I’ve long insisted that the constitution was not meant as a brain buster. It’s written in plain English, to the level of understanding of an average person. John Derbyshire got a great email from a reader who agrees.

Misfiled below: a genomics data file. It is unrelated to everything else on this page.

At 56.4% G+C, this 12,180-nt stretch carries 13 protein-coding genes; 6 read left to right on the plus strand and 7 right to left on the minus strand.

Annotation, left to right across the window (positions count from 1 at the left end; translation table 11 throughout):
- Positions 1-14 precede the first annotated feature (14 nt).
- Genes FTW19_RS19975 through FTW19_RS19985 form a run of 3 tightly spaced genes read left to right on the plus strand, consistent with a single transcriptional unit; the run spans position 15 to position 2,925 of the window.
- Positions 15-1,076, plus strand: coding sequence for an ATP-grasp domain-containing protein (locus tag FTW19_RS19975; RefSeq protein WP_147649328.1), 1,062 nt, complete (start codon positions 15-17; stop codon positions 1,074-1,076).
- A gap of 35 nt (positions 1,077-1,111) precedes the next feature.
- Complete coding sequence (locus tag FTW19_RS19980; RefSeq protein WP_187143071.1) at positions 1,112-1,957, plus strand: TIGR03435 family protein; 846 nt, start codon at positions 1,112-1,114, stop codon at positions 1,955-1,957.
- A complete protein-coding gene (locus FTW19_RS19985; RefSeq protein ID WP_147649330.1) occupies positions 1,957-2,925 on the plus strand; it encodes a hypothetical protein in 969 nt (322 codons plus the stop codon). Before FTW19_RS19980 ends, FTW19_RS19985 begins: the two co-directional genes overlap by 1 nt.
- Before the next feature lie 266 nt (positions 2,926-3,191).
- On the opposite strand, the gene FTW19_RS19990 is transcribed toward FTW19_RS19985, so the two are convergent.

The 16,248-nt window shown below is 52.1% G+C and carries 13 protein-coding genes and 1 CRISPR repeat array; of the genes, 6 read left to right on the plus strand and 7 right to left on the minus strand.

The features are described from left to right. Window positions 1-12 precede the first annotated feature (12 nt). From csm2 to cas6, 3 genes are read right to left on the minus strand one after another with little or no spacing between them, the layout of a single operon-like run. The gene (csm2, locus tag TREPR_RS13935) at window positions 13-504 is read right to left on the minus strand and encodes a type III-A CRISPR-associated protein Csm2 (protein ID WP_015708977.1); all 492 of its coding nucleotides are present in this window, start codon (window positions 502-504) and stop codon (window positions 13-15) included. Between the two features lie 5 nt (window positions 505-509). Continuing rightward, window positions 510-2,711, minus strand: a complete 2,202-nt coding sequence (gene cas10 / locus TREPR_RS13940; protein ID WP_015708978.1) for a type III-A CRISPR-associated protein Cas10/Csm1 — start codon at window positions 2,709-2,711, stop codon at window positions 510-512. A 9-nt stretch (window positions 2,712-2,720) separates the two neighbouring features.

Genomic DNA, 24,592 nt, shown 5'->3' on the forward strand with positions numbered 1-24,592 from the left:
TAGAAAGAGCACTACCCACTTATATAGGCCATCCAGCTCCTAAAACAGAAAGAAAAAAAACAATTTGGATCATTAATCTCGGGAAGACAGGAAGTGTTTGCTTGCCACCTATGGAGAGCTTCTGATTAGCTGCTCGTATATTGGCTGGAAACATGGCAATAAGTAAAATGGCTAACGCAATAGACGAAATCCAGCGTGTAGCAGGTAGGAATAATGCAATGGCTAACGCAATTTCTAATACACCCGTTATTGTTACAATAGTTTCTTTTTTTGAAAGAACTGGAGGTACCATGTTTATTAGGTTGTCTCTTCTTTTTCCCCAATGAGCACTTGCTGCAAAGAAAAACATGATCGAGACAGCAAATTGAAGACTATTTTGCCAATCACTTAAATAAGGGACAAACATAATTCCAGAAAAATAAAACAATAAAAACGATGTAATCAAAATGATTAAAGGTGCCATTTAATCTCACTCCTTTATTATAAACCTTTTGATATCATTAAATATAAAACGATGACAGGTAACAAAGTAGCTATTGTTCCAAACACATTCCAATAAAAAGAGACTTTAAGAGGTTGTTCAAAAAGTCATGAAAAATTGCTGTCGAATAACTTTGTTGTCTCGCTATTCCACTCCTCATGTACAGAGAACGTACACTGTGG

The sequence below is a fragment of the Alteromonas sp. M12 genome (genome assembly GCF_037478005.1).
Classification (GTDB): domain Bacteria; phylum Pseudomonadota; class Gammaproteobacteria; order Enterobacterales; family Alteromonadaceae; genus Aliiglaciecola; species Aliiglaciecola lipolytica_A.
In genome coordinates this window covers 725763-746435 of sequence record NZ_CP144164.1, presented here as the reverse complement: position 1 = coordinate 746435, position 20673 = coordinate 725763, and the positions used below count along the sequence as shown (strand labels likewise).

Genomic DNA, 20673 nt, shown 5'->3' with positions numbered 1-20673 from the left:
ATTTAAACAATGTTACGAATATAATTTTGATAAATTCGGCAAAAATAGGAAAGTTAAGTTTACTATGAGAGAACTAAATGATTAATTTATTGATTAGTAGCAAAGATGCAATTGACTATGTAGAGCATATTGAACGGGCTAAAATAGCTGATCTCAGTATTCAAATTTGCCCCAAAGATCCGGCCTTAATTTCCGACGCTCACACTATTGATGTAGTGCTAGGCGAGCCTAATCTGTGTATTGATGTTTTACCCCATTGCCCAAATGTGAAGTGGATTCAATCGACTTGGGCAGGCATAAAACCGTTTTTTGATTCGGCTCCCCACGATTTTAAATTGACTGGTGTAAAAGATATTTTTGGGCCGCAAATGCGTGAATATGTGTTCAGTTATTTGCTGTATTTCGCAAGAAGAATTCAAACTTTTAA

To this day, I’m amazed at all the seemingly bright students in my class that never seemed to “get it.” I am convinced they made things more complicated than they needed to be because of an expectation that things had to be difficult. Indeed, I think it is a hallmark of lawyers to make things more complicated than they need to be — part of it probably to create a mystique that gives more apparent legitimacy to the profession and part out of a preening intellectualism, and I think it has long been this way with attorneys. But I think with the modern legal profession there is something more sinister going on. The “complexity” of the law (specifically of constitutional law) is in far too many instances merely a smoke screen for those that would use the law to achieve political ends for which our legal system was not intended and for which there would be no popular support. If Justice Blackman had stated in his Roe v. Wade opinion that “there is clearly no right to an abortion protected by the Constitution, but a majority of us justices feel there ought to be,” clearly that ruling would have no political legitimacy. Hence, we get double speak like “unenumerated penumbras” designed, I believe, to make the layman throw up his hands and say “this stuff is too complicated for me…but if the experts say there’s a right to an abortion in the Constitution they must be right. Heck, they went to law school!”